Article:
By Asad Mirza
The US Secretary of State Antony Blinken visited Saudi Arabia, last week in an attempt to restore the strained relations between the two old allies. Apparently the relations have not been on the mend since the Saudi de facto ruler Crown Prince Mohammad bin Salman (MbS) took over the reigns of the state.
US-Saudi relations, centred for decades on energy and defence, were badly strained by the 2018 murder of dissident journalist Jamal Khashoggi. What vitiated the atmosphere further was a remark made by the US President Joe Biden, who described MbS as a 'pariah'. They were further exacerbated when Saudi Arabia, the world's biggest oil exporter, refused to help bring down skyrocketing energy prices after Russia's attack on Ukraine in February last year.
As usual the officialese this time described the Blinken-MbS meeting as fruitful, the two leaders covered the full range of regional and bilateral issues including Saudi Arabia's support for US evacuations from Sudan, the need for political dialogue in Yemen and the potential for the normalisation of relations with Israel, in addition to the human rights issue in the kingdom. To boost bilateral relationship, Blinken also attended a Gulf Cooperation Council meeting to meet with other regional allies also.
His trip came in the backdrop of quickly shifting sand affecting alliances in the Middle East. In March this year, China-brokered a rapprochement between regional foes Saudi Arabia and Iran. Another landmark change saw Syrian leader Bashar al-Assad invited back to the Arab League last month for the first time since the start of the 12-year civil war in which his government has been backed by Russia and Iran.
There are indeed many dimensions to the age-old ties between the two allies and what they expect of each other, both have a lot of expectations from each other yet seem uncompromising over their respective stands.
As per reports the Saudis want guarantees that the US will stand with it in face of any threat from Iran, in spite of the recently shown bonhomie by the two countries by restoring diplomatic channels, in addition to increase its nuclear capability. There are also indications that the Saudis want to be left alone on human rights issues, with no American interference. Further the Saudis have made the issue of improving ties with Israel contingent upon such demands.
This stand roughly follows the same pattern adopted by other Arab states to accept Israel's existence: Morocco obtained US concessions on the Western Sahara; the United Arab Emirates (UAE) got better access to sophisticated US weapons; and, earlier, Egypt received massive US aid in exchange for a peace treaty with Israel.
But in view of the trust deficit, which the Saudis currently have amongst the US lawmakers and leaders, this may backfire; though the apparent reason behind this seems to be the Saudi gambit to try reaping benefit from both sides.
This bargaining model might not the only way to approach the issue, and the Saudis could be better served by avoiding this indirect approach, which may yield uncertain results. With that in mind, the Saudis should examine the option of moving unilaterally to normalise ties with Israel.
This means that if the Saudis take the first step towards diplomatic establishing ties with Israel, it may result in favourable response from the Americans as it will address the goodwill deficit which they currently have at the Capitol Hill, and may lead to further concessions from the Americans.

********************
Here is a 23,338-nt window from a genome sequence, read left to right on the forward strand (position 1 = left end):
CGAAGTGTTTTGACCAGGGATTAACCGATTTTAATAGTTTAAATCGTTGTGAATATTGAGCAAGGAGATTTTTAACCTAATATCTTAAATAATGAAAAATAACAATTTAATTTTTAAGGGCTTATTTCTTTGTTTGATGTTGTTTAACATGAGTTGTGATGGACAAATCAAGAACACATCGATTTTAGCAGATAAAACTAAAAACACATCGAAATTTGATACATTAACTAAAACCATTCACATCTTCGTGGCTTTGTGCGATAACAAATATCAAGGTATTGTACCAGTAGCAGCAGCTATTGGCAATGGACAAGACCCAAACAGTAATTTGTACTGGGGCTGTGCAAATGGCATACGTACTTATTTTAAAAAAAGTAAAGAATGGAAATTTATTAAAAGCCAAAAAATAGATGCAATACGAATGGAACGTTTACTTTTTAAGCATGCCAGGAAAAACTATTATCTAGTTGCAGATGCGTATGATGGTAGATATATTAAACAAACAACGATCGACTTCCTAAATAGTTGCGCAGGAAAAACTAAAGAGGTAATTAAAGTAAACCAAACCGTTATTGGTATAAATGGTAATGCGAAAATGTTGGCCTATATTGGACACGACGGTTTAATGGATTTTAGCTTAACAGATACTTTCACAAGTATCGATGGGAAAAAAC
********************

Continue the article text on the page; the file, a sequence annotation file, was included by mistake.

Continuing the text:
In addition on the issue of being a major American defence partner in the middle eastern region, Saudis also want to be designated as a Major Defence Partner (MDP) of the US, in addition to extending the Article 5 of the North Atlantic Treaty to Saudi Arabia.
There is very little chance that the US would agree to such a demand, as it would translate to a commitment to Riyadh that would legally obligate the United States to consider an attack on the kingdom as an attack on the United States, and further may not get the required support of NATO-member countries.
Though the Biden administration has pledged to work towards normalising Israel-Saudi Arabia diplomatic ties, the visit last month to Riyadh by US National Security Adviser Jake Sullivan did not produced any visible breakthroughs.
In addition, the optics may give an illusion that the US is particularly disturbed over the Saudi refusal to supply more oil to the US at concessional rates. But in fact this is not the underlying reason, the main reason is that any cut in oil production leads to an increase in oil prices the world over and this pinches the American consumer the most, who has become habitual of getting the cheapest oil on earth. In reality the Saudi has dropped to number three as the leading oil exporters to the US after Canada and Mexico.
Overall, the visit seemed to be an effort from the US President to cajole America's one time ally and its current de facto ruler, who has expressed his views on the Saudi stand on improving ties with the US as a ploy to play China and US against each other, to get the maximum benefit for the kingdom. MbS thinks that the only potential in the Middle East rests with Saudi Arabia, so both US and China would prefer to stand close to Saudi Arabia.
However, in this ploy the balance seems to be tilting more in favour of China, instead of the US, though in reality Saudi may loose a lot if it completely abandons the US in favour of China. Further in this game of one upmanship, both MbS and Biden, who are poised as emotional enemies are trying to outsmart each other and get an upper hand, and in this personal tussle, respective countries take a backseat.
(Asad Mirza is a Delhi-based senior political commentator.)